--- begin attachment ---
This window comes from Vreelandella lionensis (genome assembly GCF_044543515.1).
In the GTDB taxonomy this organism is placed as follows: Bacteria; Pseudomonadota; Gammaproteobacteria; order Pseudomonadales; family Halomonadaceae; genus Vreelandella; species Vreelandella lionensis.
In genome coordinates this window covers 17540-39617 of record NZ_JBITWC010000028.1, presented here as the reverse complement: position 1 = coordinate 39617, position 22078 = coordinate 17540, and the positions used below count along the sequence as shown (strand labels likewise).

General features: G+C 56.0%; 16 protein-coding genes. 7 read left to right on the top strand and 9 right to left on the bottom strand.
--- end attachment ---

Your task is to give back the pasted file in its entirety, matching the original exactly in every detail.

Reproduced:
This window comes from Vreelandella lionensis (genome assembly GCF_044543515.1).
In the GTDB taxonomy this organism is placed as follows: Bacteria; Pseudomonadota; Gammaproteobacteria; order Pseudomonadales; family Halomonadaceae; genus Vreelandella; species Vreelandella lionensis.
In genome coordinates this window covers 17540-39617 of record NZ_JBITWC010000028.1, presented here as the reverse complement: position 1 = coordinate 39617, position 22078 = coordinate 17540, and the positions used below count along the sequence as shown (strand labels likewise).

General features: G+C 56.0%; 16 protein-coding genes. 7 read left to right on the top strand and 9 right to left on the bottom strand.